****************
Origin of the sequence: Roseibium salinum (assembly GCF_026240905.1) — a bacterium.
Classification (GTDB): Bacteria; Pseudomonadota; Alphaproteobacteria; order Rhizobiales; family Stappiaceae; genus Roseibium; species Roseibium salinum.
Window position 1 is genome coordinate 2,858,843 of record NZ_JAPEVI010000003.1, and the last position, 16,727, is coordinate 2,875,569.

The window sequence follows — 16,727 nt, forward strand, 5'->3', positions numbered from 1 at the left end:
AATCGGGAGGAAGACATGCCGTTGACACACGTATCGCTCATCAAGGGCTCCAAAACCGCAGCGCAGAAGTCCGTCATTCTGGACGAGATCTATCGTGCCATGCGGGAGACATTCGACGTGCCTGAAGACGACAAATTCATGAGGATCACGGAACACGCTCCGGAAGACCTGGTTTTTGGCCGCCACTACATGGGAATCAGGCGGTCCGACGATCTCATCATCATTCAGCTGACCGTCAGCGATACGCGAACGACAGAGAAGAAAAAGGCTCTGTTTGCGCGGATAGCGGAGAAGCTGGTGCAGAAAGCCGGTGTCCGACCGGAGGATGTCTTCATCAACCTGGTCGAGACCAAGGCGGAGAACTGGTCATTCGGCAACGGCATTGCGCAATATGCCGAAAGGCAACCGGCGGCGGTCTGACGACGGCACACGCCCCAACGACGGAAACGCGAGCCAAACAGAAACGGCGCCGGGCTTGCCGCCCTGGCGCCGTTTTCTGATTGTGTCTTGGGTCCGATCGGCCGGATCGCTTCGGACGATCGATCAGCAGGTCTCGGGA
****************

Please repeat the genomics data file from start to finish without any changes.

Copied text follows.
Origin of the sequence: Roseibium salinum (assembly GCF_026240905.1) — a bacterium.
Classification (GTDB): Bacteria; Pseudomonadota; Alphaproteobacteria; order Rhizobiales; family Stappiaceae; genus Roseibium; species Roseibium salinum.
Window position 1 is genome coordinate 2,858,843 of record NZ_JAPEVI010000003.1, and the last position, 16,727, is coordinate 2,875,569.

The window sequence follows — 16,727 nt, forward strand, 5'->3', positions numbered from 1 at the left end:
AATCGGGAGGAAGACATGCCGTTGACACACGTATCGCTCATCAAGGGCTCCAAAACCGCAGCGCAGAAGTCCGTCATTCTGGACGAGATCTATCGTGCCATGCGGGAGACATTCGACGTGCCTGAAGACGACAAATTCATGAGGATCACGGAACACGCTCCGGAAGACCTGGTTTTTGGCCGCCACTACATGGGAATCAGGCGGTCCGACGATCTCATCATCATTCAGCTGACCGTCAGCGATACGCGAACGACAGAGAAGAAAAAGGCTCTGTTTGCGCGGATAGCGGAGAAGCTGGTGCAGAAAGCCGGTGTCCGACCGGAGGATGTCTTCATCAACCTGGTCGAGACCAAGGCGGAGAACTGGTCATTCGGCAACGGCATTGCGCAATATGCCGAAAGGCAACCGGCGGCGGTCTGACGACGGCACACGCCCCAACGACGGAAACGCGAGCCAAACAGAAACGGCGCCGGGCTTGCCGCCCTGGCGCCGTTTTCTGATTGTGTCTTGGGTCCGATCGGCCGGATCGCTTCGGACGATCGATCAGCAGGTCTCGGGA